HOUSE OF DAVIS presents a history of Washington, D.C. using facts from the life of Jefferson Davis. Together those truths show how a “slave power conspiracy” almost destroyed the United States. The book begins before the poisoning of his estranged ex-father-in-law, 12th President Zachary Taylor, on the Fourth of July in 1850. It ends after the assassination of his chief rival, 16th President Abraham Lincoln, on Good Friday in 1865. Assembling facts culled from libraries and archives nationwide, HOUSE OF DAVIS splinters the wooden story of Davis left behind by Jim Crow. It demonstrates instead how a Washington, D.C. politician in pursuit of absolute power turned the nation against itself.
SUNSET CLUB uncovers the truth about Hollywood using facts drawn from the lives of Kentucky spies. Those secret servicemen perfected the art of role-playing, first by masquerading as Midwesterners on cavalry rides north with marauder John Hunt Morgan; then by disguising themselves as U.S. soldiers on train rides south from their hideouts in Canada. Assassin John Wilkes Booth was briefed at one such lair, which is why they were wanted by the U.S. government for orchestrating the Lincoln murder. Yet nearly all were pardoned. Most became attorneys, or so say Kentucky records. L.A. photos say they created Hollywood and so does the The Wizard of Oz (1939).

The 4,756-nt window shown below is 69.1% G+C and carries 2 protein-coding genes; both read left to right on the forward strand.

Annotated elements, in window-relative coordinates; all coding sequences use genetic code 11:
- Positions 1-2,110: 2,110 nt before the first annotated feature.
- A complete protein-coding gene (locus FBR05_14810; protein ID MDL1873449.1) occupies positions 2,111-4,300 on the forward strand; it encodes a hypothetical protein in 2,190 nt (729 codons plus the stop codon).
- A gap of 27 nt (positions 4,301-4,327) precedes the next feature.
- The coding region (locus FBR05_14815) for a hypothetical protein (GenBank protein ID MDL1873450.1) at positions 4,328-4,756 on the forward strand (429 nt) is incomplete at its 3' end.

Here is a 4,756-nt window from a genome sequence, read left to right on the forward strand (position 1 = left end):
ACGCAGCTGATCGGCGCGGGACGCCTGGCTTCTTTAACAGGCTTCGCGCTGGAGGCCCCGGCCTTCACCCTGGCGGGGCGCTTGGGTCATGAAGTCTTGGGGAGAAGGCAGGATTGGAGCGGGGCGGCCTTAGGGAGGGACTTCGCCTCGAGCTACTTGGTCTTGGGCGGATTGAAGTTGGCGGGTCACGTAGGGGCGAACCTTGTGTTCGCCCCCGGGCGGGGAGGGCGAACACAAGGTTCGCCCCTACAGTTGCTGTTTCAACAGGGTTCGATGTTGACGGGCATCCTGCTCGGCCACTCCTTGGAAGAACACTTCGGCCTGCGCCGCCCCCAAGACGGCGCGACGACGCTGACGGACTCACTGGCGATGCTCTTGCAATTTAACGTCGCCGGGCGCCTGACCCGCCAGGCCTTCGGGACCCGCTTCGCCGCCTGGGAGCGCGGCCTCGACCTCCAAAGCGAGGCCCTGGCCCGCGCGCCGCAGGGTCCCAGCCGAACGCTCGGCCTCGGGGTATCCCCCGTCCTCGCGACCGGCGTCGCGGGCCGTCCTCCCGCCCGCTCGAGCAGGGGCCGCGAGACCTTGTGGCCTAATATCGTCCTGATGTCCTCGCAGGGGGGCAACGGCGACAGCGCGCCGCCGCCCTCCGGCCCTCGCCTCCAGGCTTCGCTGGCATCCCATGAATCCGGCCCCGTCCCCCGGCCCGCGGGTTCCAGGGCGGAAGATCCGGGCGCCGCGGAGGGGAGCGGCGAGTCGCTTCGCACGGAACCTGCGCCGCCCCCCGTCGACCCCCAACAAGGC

SOUTHLAND is a history of Los Angeles before Hollywood. It is also a true crime story about 6,656 acres of Los Angeles known as the Boca de Santa Monica. Over New Year’s weekend in 1910, the matriarch of the first family to own the property, along with her children and grandchildren, 13 victims in all, were poisoned by fruit at the annual family supper. Piecing together facts from L.A. archives, SOUTHLAND exposes a plot by a land company to steal their land and points a finger at two sons of Jefferson Davis supposedly buried in Hollywood Cemetery.